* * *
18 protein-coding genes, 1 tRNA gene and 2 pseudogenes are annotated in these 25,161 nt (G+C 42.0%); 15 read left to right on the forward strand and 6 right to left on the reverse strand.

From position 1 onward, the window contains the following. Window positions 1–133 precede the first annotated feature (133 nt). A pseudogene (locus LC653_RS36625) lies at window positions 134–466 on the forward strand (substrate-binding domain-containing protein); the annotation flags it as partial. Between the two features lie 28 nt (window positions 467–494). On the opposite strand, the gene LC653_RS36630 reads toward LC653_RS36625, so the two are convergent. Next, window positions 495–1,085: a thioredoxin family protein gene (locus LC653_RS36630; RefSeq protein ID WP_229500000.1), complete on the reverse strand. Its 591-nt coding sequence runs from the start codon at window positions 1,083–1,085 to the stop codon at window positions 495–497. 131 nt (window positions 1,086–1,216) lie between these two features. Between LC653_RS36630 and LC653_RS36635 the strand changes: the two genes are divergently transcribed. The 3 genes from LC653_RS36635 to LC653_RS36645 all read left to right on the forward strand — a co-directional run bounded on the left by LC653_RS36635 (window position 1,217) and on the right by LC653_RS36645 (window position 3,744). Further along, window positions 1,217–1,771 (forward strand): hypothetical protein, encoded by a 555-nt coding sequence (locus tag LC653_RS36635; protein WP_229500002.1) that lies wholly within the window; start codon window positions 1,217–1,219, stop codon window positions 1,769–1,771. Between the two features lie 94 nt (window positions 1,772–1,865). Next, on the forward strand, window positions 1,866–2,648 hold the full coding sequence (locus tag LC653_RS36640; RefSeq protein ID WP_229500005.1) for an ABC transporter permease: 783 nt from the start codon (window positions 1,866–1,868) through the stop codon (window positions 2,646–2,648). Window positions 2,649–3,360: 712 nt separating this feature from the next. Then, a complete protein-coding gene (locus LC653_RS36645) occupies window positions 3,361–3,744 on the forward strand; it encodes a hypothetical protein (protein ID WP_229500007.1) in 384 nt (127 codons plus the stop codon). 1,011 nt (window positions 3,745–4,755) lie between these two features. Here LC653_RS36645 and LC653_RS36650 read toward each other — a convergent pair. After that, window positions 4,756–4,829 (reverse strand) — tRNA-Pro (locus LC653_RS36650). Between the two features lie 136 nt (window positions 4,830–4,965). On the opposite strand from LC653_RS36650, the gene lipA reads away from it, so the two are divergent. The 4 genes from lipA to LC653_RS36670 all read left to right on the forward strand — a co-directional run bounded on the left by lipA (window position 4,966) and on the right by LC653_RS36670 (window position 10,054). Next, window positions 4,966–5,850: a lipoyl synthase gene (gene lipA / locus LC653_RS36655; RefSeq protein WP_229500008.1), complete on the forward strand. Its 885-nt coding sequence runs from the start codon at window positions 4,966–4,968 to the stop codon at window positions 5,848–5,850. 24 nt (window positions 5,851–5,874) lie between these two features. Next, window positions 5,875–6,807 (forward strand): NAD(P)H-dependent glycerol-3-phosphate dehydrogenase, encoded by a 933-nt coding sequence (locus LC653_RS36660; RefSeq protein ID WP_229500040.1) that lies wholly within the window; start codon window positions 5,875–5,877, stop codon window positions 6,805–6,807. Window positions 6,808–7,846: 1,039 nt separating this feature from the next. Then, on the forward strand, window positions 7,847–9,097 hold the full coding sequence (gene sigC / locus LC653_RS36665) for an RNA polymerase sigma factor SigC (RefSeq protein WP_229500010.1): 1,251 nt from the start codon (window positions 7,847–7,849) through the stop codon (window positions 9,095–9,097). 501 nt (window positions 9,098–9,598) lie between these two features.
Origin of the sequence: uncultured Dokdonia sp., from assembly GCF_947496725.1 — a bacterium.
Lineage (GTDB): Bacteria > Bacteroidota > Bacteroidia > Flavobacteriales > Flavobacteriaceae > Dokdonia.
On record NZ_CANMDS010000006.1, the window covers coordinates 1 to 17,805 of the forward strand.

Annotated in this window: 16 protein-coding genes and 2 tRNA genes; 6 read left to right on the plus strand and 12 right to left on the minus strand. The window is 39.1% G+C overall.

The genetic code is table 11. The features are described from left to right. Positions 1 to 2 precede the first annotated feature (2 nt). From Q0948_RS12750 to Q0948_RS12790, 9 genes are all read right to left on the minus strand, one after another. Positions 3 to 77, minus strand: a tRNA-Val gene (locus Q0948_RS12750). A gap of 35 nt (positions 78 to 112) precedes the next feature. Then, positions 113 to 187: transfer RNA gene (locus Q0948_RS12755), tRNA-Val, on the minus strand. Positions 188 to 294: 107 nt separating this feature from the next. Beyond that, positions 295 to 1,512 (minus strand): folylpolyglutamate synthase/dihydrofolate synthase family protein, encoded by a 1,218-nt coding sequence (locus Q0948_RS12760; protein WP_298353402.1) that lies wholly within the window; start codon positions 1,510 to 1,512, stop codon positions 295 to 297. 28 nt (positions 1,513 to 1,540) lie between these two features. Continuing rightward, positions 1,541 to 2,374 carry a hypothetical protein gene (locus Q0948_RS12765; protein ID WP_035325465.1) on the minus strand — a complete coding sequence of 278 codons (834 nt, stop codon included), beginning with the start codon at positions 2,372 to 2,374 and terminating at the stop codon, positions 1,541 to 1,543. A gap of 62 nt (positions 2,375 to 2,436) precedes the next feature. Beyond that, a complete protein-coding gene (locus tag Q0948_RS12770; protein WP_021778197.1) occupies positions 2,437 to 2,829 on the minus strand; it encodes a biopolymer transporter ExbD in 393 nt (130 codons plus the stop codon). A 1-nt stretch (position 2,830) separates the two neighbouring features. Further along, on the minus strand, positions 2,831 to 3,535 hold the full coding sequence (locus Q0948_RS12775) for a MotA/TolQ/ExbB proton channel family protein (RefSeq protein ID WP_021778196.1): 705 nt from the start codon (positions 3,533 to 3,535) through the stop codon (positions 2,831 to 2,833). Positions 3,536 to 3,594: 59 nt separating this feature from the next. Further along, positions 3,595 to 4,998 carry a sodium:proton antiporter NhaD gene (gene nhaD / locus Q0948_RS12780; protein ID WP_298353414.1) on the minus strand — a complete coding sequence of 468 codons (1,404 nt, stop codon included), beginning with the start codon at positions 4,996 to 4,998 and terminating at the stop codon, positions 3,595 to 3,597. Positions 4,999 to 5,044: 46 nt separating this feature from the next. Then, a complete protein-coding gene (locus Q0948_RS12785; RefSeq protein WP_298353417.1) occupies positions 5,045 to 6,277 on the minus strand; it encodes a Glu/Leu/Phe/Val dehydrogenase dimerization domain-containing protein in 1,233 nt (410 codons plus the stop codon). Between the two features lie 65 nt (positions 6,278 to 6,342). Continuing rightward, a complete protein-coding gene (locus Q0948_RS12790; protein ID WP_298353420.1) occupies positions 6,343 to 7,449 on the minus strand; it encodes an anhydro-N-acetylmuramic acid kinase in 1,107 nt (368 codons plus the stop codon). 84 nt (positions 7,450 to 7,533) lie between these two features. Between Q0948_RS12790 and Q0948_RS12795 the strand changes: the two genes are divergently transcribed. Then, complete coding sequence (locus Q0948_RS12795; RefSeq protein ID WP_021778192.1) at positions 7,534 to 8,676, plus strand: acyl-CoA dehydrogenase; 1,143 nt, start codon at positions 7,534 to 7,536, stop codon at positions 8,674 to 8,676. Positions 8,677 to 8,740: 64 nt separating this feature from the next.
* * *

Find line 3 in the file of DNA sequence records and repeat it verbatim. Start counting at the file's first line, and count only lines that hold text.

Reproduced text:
Origin of the sequence: uncultured Dokdonia sp., from assembly GCF_947496725.1 — a bacterium.